If there’s an “upside” to COVID-19, it’s the chance for families to slow down, take stock and find what Adams calls the “connectiveness” to each other.
“Fortunately, for the people that I’ve been working with – and also for a lot of my colleagues too – it seems to be pulling people closer together. And that was my hope, actually, going into this,” she said.
“It can afford the ability to really clarify some of their values or their priorities, kind of strip things down to the bare minimum and say OK, what is it that I actually value? What’s most important?
“Human nature is that, typically, when we’re going through a crisis or things are really challenging, sometimes that’s when we get the most clarity about things. How can I live my life differently coming out of this, whether that’s showing more gratitude, reaching out to more people, being more helpful, spending more time with family and friends in meaningful ways, turning off the TV and turning off electronics, developing my skills.”
The Abercrombies seem to have found that sweet spot.
“We may not be your typical representative family in that we’ve actually quite enjoyed the so-called isolation,” Brad said. “We can do with less of everything both materially and being busy.”
“It’s definitely different having to stay home, having to worry about if our groceries are carrying the virus, if the pharmacist is going to breathe on us when we go get a prescription,” Arynn said. “But I think just finding the blessings amidst the troubling times. I think people are just more relaxed and not as stressed about school and work. We’ve actually gotten along really well.”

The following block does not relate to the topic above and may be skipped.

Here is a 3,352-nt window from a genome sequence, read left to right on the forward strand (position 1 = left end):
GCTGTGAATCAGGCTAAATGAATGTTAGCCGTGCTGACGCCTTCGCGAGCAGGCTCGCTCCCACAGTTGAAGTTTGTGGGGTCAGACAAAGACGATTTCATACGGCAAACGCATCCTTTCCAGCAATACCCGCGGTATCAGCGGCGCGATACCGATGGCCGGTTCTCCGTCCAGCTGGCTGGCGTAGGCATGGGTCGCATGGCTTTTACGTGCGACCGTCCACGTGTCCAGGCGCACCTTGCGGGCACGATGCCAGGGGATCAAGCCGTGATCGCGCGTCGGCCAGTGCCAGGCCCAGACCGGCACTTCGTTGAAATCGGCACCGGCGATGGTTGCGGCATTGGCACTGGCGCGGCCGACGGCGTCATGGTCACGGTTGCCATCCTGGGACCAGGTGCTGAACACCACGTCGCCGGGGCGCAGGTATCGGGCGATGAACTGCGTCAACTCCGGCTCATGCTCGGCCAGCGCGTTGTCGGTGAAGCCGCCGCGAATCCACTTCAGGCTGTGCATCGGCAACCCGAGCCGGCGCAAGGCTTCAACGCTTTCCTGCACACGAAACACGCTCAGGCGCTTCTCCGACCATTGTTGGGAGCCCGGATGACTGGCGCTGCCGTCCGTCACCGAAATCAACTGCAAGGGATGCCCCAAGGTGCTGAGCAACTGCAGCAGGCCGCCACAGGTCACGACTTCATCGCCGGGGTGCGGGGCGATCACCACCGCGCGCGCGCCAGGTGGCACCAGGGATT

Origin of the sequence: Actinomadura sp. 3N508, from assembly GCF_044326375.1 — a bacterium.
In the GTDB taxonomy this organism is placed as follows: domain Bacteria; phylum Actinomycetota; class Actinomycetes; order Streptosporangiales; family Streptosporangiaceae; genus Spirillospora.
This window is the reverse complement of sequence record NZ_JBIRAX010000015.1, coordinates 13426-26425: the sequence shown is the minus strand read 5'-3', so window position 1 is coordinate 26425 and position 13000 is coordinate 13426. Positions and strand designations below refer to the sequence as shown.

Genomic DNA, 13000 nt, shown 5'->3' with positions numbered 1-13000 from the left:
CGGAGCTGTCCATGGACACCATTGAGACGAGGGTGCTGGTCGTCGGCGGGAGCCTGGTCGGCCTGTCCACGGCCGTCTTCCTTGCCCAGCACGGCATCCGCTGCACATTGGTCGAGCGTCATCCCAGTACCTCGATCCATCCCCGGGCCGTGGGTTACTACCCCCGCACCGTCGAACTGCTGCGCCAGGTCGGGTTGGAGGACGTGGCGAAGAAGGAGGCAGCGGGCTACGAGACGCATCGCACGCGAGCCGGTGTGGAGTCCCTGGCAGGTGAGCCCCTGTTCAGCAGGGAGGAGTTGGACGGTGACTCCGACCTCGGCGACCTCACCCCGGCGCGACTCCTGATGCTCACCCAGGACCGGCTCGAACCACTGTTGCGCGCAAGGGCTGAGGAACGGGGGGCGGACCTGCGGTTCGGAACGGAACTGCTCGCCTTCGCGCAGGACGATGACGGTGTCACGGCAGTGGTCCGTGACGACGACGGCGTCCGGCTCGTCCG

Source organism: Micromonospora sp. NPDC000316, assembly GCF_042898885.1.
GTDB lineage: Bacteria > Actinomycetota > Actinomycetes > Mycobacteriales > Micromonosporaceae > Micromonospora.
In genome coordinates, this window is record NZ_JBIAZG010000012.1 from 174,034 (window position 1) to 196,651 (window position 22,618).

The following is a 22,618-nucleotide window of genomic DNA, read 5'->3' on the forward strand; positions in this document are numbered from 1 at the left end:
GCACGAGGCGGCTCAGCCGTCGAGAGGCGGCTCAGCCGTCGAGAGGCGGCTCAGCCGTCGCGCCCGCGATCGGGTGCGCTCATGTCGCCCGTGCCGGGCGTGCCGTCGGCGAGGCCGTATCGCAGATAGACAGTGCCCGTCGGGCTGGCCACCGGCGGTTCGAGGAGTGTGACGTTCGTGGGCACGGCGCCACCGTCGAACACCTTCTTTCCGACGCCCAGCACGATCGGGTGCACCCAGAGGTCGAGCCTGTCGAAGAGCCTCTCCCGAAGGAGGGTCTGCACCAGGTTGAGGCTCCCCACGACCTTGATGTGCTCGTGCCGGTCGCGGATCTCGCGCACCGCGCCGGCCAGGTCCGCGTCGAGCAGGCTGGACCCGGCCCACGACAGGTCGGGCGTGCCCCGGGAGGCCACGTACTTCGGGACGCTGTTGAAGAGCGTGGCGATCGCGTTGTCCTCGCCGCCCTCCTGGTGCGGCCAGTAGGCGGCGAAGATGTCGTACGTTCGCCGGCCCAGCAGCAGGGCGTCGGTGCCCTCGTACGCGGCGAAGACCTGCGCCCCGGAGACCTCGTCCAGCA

Their biggest worry is their son’s health. Dax is stable now. And even if they found a kidney donor, Alberta Health Services’ Living Donor Services shut down, and elective surgeries such as Dax’s transplant are considered non-essential.
Arynn said her biggest stressor is the relaunch of businesses – schools, in particular ̶̶- and the potential entry of COVID-19 or any other germs or viruses into their home.
“We really tried, during our transplant experience and now, to really just live the idea that God does have a handle on things. Things are happening for a reason, for a purpose,” Arynn said.
After the COVID-19 pandemic, “I’d like to find ways to slow down life, kind of the way it is now,” Arynn said. “I don’t think we can keep this pace, but maybe there’s some things that we can to do to slow things down a bit once regular life picks back up again.”
Arynn said the pandemic has been a teaching tool for their family. The biggest lesson so far: “Just really trusting in the Lord. Trusting that there’s a plan through all of this and that we’re going to be OK.”